In 2009 we began with a question: “Why isn’t anyone teaching interaction design to high school students?” We knew we wanted to take on this challenge, but we didn’t know how to create such a class. We approached the problem as we would approach any other design problem. We began by researching our “users” – students, teachers, principals and education experts – and developed a curriculum and methodology for teaching design to high school students.
Through our process of research and prototyping we began to understand what it means to be a teacher. In our classroom, we saw students learning new concepts in a continuous cycle of risk-taking and reflection. We discovered that the way we design the experience of a high school student in a classroom isn’t so different from how we design the experience of a software application user. A student’s learning cycle maps to the way we expect our users to adopt new behaviors in technology.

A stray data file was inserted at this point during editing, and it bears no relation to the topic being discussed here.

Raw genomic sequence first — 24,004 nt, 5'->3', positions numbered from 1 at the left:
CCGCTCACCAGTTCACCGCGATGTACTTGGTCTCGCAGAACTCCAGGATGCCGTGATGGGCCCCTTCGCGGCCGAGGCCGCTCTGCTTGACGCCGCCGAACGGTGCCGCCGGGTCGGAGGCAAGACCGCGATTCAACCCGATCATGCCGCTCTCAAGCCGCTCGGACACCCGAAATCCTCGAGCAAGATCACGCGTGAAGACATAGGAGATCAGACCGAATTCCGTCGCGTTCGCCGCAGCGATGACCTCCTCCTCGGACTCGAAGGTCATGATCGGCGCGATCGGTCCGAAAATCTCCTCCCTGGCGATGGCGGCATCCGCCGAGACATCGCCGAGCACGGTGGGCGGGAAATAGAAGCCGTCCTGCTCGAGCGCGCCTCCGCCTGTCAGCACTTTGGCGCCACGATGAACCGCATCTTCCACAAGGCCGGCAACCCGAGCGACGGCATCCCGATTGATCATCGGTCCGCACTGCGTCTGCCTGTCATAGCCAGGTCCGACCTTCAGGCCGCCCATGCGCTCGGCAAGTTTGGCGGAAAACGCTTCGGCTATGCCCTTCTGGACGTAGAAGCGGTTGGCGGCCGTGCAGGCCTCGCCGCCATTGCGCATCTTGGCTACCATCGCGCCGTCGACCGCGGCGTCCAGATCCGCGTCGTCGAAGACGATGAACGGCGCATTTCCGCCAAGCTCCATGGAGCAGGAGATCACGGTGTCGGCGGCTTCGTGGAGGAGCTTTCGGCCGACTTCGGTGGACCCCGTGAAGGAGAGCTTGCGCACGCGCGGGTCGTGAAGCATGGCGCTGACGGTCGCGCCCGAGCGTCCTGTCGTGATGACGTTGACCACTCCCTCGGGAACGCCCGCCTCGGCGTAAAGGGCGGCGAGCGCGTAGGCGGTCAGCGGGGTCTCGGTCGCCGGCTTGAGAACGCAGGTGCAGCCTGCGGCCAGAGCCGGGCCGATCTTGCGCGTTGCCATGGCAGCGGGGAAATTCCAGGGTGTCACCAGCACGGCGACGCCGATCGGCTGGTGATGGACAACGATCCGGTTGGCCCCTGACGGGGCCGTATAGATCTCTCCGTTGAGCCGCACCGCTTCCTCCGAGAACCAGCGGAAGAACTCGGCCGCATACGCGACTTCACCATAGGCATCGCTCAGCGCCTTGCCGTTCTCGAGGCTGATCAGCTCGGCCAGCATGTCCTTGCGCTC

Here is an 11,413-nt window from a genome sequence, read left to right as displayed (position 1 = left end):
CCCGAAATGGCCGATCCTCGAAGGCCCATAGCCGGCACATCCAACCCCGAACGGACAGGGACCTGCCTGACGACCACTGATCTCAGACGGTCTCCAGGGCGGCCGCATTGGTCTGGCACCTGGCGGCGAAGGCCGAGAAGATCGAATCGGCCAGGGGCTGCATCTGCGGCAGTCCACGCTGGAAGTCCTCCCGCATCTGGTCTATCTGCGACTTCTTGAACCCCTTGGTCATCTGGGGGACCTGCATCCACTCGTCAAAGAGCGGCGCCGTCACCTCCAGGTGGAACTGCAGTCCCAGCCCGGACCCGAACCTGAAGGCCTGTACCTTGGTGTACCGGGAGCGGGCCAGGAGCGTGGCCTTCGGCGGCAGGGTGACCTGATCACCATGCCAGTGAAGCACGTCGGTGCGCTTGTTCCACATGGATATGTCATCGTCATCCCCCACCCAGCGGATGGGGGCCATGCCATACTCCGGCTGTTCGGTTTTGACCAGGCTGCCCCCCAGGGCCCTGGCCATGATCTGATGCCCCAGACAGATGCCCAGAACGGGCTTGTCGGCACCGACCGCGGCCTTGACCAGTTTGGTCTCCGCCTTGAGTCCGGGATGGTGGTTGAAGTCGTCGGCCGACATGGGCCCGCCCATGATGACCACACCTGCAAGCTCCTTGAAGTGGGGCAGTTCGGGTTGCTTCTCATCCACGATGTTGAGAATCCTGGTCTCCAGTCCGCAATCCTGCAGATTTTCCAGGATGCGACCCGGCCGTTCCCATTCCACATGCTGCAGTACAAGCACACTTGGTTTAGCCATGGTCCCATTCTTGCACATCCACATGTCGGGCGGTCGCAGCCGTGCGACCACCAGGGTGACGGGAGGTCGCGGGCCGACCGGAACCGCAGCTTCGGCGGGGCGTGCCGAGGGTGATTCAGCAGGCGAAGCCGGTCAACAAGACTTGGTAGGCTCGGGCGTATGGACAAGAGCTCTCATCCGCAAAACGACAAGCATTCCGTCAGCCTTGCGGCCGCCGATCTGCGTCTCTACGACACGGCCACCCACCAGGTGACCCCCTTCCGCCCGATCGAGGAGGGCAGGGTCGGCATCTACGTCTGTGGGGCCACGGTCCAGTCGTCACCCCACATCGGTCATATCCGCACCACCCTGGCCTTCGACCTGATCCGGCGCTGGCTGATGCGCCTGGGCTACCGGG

We’ll share the story of Project: Interaction, the after school program we created to teach design to high school students. Through the lens of our story we’ll show how the definition of interaction design extends beyond technology and how our tools and methods can translate to other practices where human-to-human connection is essential to the experience.